Public Space Goes Digital

The Arts & Culture Trust (ACT) together with Nedbank are celebrating 20-years of supporting arts, culture and heritage projects in South Africa.

In celebration of ACT and South Africa’s 20-years of democracy, Nedbank made an additional amount of R250,000 available for arts and culture projects taking place across the country during 2014. One of the projects benefiting from this contribution is “Public Space Goes Digital: Hair Confessions” by Jessica Foli.

“Hair is something that is part of our everyday lives whether you are male or female. This work was inspired by the various responses I have received about my hair. The way people respond to my hair varies, some people love it, and some people look at me strangely. Then this made me think that there must be other people with similar stories to tell,” Foli explains.

Foli’s latest exhibition entitled “Hair Confessions” is an interactive installation about a regular issue that we all relate to – hair. The idea behind her exhibition is to enlighten and encourage acceptance in one’s self, through both an online portal and physical portal – both of which are public. By sharing this with the public, these issues take on a different meaning and the complexities of self-awareness are shared. She has taken the traditional gallery space into the digital realm, expanding its reach, and changing its purpose, by creating an online platform for the exhibition – being twitter and a website – this can be seen as the ‘third’ exhibition space, the other two being held at the Wits Art Museum (WAM).

The exhibition will comprise of a confessions wall, which is made up of canvas frames converted into light boxes. The canvases only light up when people get closer to the confession wall.  The idea is that as people confess their hair issues, through the online platforms, these will be added to the wall, and the wall will grow over time, and perhaps its meaning will change.

ACT Chief Executive Officer, Pieter Jacobs comments on this project: “The interactive and innovative nature of this project makes it the perfect fit for the ACT Professional Development Programme, which is targeted at the development of new cutting-edge South African work. We are extremely excited to see the project unfold.”

The exhibition opens on 17 September to 2 November 2014 at WAM, and from that date it will expand and change as the public interact with it, as Foli says: “The idea behind Hair Confessions is to encourage people to share stories and experiences (both good and bad) that they have had with their hair. The idea is that people will share their hair confession on twitter via my twitter page: @HairStoriesZA using #hairstoriesZA. As people share their hair confessions they will be added to the hair confessions wall. This will be done on a weekly basis – depending on the number of confessions received.”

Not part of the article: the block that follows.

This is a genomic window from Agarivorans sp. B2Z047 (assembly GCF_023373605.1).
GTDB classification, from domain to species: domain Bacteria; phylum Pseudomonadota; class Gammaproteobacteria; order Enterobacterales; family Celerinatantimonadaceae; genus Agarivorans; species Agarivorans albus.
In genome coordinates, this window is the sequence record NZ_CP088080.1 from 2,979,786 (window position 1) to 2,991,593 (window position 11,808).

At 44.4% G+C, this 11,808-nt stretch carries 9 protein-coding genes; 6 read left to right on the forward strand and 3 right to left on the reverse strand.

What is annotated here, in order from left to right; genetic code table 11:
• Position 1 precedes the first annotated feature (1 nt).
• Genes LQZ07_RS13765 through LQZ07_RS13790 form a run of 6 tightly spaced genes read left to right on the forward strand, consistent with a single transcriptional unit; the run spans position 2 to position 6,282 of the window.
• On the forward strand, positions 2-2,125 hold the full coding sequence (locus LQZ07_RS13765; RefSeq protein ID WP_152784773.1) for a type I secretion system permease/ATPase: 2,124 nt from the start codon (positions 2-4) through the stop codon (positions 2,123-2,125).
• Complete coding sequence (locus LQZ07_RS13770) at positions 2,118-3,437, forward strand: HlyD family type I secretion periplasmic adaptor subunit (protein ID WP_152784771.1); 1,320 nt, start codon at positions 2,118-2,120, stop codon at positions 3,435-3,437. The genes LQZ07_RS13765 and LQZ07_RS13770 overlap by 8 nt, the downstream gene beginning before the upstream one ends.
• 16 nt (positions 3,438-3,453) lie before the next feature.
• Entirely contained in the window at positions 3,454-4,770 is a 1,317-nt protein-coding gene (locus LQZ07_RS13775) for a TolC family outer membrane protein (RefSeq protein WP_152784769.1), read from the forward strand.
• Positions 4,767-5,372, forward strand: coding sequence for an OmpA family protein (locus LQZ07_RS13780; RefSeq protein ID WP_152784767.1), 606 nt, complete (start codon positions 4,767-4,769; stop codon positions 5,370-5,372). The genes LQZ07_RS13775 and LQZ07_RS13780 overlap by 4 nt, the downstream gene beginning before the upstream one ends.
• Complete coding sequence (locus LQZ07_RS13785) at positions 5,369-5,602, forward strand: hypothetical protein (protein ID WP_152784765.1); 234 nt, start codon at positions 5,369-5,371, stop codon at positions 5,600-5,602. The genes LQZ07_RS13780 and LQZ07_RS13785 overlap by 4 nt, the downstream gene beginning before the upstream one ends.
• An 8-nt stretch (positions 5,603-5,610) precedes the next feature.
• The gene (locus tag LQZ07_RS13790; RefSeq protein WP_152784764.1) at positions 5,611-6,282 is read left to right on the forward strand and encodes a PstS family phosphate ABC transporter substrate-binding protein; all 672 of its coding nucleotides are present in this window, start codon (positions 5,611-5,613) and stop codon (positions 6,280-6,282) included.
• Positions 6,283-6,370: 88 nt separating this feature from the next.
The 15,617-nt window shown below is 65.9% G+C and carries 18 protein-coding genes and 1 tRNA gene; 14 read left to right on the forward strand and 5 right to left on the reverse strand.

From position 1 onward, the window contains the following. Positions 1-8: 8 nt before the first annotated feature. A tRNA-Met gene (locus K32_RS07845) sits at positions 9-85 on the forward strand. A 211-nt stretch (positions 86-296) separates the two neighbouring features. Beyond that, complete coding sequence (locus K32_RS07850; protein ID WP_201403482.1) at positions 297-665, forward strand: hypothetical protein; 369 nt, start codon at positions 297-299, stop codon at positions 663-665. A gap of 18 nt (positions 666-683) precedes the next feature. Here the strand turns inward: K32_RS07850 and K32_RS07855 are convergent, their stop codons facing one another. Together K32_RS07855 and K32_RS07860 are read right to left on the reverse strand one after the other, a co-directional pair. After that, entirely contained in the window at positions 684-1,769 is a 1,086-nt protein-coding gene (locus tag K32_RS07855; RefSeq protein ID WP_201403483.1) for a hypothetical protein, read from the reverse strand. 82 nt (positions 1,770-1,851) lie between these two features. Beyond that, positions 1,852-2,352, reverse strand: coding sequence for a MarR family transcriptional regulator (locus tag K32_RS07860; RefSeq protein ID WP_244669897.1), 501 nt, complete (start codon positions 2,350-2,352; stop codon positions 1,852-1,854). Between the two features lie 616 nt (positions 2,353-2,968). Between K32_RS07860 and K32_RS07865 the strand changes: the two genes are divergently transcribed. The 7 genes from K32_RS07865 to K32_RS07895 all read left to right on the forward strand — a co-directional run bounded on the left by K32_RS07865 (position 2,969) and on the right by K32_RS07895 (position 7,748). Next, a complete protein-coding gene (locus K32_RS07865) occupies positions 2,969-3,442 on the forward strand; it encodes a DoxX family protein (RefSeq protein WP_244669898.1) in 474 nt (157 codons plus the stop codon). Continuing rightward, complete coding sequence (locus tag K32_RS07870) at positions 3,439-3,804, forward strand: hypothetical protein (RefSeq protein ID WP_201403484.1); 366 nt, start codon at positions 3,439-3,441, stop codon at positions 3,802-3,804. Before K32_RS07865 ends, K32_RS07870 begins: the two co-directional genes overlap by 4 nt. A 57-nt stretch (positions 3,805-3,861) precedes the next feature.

Since 1994, Nedbank made more than R15 million available through the Nedbank Arts Affinity Programme, contributing substantially to the R21 million the Trust disbursed to more than 800 arts, culture and heritage projects over the past 20 years.



The Arts & Culture Trust (ACT) is South Africa’s premier independent arts, culture and heritage funding and development agency, and celebrates 20 years of existence in 2014. The ACT Professional Development Programme is supported by Nedbank Arts Affinity. For more information visit


The Nedbank Arts Affinity Programme includes a range of products that Nedbank clients can choose from. Every time they use their accounts (to save, invest or transact), Nedbank donates to the Arts & Culture Trust (ACT), at no cost to clients. Since the inception of ACT in 1994, Nedbank has donated nearly R15 million to support more than 800 South African arts, culture and heritage development projects. To open a Nedbank Arts Affinity account visit any Nedbank branch or call 0860 DO GOOD (36 4663). For more information please visit


Wits Art Museum (WAM) is home to an extraordinary collection of African art, including contemporary and historical art from South Africa and art from West and Central Africa. It hosts a dynamic program of events and art exhibitions. The Museum is one of Johannesburg’s premier tourist attractions, along with the Apartheid Museum and Constitution Hill. It is part of the Wits University Cultural Precinct, just three blocks from Nelson Mandela Bridge. WAM is in the hip, regenerating area of Braamfontein, which is also home to many students, interesting shops and places to eat. The WAM Cafe is a fun place to meet friends and enjoy delicious food and coffee.


Jessica Foli has exhibited her work at the Turbine Art Fair as well as the Joburg Fringe this year. Her artworks have also been on display at exhibitions such as the 2010 Absa L’Atelier Awards at the Absa Art Gallery, Johannesburg. In the same year her works were part of the Oppitafel Exhibition, at the ArtSpace Gallery, Johannesburg. Her artwork was also selected to be part of the 2012 Dak’Art Biennale. Currently she works as a freelance artist and teaches part-time. Foli, boasts a Masters Degree in Digital Arts specialising in Interactive Media, a Bachelor degree in Fine Art majoring in Sculpture and a Major in Drama specialising in Choreography and Dance Performance.

Author: PR Officer

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